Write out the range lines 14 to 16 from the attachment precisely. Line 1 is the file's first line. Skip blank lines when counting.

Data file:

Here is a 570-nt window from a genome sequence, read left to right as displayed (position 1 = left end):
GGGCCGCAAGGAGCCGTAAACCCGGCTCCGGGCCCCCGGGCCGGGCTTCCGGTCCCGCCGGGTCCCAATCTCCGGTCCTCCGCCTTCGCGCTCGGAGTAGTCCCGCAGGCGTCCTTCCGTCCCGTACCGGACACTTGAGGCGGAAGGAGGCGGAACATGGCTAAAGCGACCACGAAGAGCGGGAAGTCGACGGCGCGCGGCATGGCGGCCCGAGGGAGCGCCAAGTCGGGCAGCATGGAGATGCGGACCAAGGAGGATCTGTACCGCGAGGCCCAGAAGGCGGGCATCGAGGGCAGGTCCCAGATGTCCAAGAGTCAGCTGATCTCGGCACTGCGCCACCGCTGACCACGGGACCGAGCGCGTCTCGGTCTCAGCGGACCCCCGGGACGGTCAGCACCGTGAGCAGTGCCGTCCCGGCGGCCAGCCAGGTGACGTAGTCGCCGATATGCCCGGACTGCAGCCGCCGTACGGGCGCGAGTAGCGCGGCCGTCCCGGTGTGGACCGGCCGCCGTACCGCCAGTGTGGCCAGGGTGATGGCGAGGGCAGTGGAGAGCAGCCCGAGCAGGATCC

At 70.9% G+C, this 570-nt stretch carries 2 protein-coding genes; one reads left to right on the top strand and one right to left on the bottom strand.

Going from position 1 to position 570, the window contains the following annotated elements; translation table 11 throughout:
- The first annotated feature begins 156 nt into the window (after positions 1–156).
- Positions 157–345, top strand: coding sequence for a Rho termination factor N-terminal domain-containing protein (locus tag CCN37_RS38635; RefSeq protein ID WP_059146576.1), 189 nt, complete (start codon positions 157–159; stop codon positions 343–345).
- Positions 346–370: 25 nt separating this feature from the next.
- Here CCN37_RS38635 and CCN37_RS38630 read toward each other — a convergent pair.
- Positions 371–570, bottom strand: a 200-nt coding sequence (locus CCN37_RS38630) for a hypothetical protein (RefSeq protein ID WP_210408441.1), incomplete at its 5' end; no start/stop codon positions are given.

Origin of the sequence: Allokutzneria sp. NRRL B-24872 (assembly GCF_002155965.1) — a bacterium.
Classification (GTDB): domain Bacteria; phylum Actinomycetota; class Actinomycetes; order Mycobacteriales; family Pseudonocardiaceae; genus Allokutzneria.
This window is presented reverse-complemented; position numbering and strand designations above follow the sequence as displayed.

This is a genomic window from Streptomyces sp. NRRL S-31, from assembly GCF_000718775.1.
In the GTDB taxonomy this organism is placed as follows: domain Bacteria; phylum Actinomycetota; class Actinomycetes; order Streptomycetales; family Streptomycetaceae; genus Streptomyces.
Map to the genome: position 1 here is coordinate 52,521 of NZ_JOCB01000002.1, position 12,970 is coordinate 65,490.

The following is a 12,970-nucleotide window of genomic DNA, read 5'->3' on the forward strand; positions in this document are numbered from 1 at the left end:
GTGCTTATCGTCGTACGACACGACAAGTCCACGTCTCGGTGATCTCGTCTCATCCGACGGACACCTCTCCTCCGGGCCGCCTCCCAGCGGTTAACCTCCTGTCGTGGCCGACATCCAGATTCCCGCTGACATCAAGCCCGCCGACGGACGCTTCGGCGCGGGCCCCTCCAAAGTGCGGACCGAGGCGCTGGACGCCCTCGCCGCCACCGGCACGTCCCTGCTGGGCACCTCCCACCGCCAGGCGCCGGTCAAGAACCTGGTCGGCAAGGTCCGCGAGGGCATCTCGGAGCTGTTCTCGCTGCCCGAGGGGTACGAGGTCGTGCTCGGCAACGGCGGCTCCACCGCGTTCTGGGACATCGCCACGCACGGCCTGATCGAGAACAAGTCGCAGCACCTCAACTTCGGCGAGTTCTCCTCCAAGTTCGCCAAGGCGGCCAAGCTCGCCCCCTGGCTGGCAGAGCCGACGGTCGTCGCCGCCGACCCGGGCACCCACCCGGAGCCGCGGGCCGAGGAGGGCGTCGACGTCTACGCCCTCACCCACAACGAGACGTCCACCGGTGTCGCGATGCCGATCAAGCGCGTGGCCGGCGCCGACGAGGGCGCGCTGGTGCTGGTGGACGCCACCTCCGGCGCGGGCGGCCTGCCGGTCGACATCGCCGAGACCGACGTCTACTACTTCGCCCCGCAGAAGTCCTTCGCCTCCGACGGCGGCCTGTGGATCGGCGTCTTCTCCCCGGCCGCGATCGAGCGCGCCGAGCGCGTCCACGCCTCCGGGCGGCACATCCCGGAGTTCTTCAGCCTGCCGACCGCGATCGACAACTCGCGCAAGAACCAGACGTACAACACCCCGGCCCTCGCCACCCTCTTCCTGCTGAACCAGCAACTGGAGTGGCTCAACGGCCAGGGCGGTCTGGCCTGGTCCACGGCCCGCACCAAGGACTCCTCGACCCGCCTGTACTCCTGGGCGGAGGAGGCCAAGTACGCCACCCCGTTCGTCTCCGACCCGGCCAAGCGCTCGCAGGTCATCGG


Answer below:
In the GTDB taxonomy this organism is placed as follows: domain Bacteria; phylum Actinomycetota; class Actinomycetes; order Streptomycetales; family Streptomycetaceae; genus Streptomyces.
Map to the genome: position 1 here is coordinate 52,521 of NZ_JOCB01000002.1, position 12,970 is coordinate 65,490.

The following is a 12,970-nucleotide window of genomic DNA, read 5'->3' on the forward strand; positions in this document are numbered from 1 at the left end: